Because, unfortunately, our society is so preoccupied with appearances that we see “thin” and think “good” and thus “healthy.” Conversely, “fat” is supposed to be “bad”–I wish it weren’t so, but it alas, it is. For example, calling a woman fat is an insult, but saying that she’s too skinny is something of a compliment.

    Personally, I find all this “calorie-in-calorie-out” stuff to be just another way to shame larger people. It’s a great way to tell them over and over again that people are just discriminating against them “for their own good” so to speak.

  30. ksfeminist Says:

    Amen. When I was starving myself I weighed 135 (by the way- that’s still teetering toward the “overweight” end of the bmi scale for me). When I was purging, I weighed 155. When I said, screw it, I’m going to eat as much candy and mac and cheese as I want, I weighed 161. Now that I’m eating “Healthy”- lots of fruits and veggies, whole grains, lean protein, etc– I’m 148. So the difference between starving myself and eating nothing but junk? 21 pounds. The difference between starving myself and being “overweight” but eating healthfully- 13 pounds. Calories in, calories out my “overweight” behind.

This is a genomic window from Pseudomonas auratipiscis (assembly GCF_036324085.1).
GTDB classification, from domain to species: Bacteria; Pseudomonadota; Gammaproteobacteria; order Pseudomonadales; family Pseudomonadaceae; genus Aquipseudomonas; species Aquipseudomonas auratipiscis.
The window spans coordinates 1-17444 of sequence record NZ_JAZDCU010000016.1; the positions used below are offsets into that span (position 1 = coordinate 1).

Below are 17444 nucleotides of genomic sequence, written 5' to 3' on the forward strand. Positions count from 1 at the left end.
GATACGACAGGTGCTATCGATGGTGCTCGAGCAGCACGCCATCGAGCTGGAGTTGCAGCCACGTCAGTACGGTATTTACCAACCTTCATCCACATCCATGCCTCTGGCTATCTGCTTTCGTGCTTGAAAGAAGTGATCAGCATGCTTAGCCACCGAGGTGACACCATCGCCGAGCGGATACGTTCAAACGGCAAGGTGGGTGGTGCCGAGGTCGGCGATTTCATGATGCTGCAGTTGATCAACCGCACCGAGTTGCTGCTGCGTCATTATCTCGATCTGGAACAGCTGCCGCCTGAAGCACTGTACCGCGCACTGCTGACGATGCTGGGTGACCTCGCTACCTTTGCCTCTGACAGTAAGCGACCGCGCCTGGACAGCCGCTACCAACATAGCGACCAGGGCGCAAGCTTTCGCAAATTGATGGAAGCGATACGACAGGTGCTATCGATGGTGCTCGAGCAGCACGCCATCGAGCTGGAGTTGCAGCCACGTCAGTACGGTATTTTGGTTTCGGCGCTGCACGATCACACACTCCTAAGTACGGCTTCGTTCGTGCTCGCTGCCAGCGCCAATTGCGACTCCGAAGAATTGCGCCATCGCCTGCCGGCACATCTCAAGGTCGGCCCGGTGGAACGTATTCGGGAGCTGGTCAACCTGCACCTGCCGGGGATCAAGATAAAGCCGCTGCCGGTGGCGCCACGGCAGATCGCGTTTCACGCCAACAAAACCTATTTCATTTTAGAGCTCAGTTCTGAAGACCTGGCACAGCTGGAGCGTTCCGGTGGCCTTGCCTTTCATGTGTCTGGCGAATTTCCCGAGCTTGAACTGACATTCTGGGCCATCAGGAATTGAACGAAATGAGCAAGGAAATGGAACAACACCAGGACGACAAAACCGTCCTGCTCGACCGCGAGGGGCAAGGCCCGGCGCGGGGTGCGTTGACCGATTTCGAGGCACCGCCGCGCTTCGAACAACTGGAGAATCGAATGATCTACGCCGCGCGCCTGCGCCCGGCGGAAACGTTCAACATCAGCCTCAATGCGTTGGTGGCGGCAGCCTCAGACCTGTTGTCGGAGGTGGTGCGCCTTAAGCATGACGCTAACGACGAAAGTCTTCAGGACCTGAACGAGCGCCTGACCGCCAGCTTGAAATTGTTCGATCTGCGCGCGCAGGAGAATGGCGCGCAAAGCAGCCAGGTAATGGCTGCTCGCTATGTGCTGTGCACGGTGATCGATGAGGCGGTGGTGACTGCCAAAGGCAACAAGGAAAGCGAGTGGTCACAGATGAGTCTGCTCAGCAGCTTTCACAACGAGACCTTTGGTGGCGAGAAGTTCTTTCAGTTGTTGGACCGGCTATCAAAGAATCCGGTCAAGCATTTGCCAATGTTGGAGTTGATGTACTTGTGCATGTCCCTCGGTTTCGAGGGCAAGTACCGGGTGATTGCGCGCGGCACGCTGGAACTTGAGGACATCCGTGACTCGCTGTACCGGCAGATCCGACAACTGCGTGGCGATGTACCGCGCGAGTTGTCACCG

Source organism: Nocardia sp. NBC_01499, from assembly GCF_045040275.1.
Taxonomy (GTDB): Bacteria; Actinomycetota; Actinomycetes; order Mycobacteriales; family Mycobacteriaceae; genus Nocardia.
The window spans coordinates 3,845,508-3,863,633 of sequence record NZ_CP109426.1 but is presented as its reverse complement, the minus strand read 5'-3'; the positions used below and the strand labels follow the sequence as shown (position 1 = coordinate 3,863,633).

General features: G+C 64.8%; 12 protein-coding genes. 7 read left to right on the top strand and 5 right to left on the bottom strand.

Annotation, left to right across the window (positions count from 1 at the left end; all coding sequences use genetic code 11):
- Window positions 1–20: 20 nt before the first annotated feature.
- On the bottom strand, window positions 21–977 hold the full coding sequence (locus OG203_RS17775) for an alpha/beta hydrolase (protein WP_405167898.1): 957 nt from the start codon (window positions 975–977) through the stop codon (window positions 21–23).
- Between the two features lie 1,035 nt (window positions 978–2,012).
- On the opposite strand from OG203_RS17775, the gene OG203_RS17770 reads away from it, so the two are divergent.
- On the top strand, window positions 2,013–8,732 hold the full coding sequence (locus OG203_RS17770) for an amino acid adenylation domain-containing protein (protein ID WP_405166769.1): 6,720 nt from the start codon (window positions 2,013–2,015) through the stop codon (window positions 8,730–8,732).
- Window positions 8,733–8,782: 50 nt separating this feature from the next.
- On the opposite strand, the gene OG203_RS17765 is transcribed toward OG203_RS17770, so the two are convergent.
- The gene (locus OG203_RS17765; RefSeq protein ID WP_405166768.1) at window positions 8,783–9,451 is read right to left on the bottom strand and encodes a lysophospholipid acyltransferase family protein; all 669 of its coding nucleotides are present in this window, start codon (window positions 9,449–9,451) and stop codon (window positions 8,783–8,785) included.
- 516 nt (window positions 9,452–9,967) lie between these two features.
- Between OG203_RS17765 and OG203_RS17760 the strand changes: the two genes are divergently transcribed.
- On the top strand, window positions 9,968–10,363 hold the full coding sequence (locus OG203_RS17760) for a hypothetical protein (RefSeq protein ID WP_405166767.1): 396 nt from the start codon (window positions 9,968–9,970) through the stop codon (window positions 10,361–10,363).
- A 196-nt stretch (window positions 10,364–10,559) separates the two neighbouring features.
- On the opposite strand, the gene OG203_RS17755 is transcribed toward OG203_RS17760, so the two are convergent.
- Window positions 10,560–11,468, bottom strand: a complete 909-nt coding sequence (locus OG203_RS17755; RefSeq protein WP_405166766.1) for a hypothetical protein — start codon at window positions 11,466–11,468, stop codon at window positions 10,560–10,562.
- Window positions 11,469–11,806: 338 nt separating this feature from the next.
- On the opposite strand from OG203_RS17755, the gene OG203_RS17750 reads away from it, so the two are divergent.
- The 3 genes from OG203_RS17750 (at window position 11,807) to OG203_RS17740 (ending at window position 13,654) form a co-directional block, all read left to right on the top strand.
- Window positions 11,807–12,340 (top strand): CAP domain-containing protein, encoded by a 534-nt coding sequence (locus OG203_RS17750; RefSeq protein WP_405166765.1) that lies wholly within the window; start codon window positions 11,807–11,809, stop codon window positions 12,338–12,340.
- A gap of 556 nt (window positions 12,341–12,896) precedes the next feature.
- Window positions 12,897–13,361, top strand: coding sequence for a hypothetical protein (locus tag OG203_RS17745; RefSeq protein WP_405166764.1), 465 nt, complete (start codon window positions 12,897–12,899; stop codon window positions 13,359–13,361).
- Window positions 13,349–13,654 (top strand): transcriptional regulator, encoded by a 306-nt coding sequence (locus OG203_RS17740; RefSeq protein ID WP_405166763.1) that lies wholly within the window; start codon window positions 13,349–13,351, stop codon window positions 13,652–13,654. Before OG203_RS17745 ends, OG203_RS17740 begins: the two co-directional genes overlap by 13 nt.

Glad I found this blog.

  31. ksfeminist Says:

    Oh- and I’m going to echo the other comments on here when I say that the Atkins diet is horrible. I lasted two days and felt dizzy, weak, and nauseous the whole time. I ate a piece of bread, and boom- felt better. Atkins is not good for you.

  32. Vicki Says:

    Saw an article on cnn or somewhere with “health news”- some study or other – they took some fat people and restricted their calories and got them down to an acceptable bmi and said people had to stay on the restricted calorie diet and showed many physiological signs of starving. They got “thin” and still showed the signs of starving, and could not take in a “normal” amount of calories for their weight and height without gaining weight.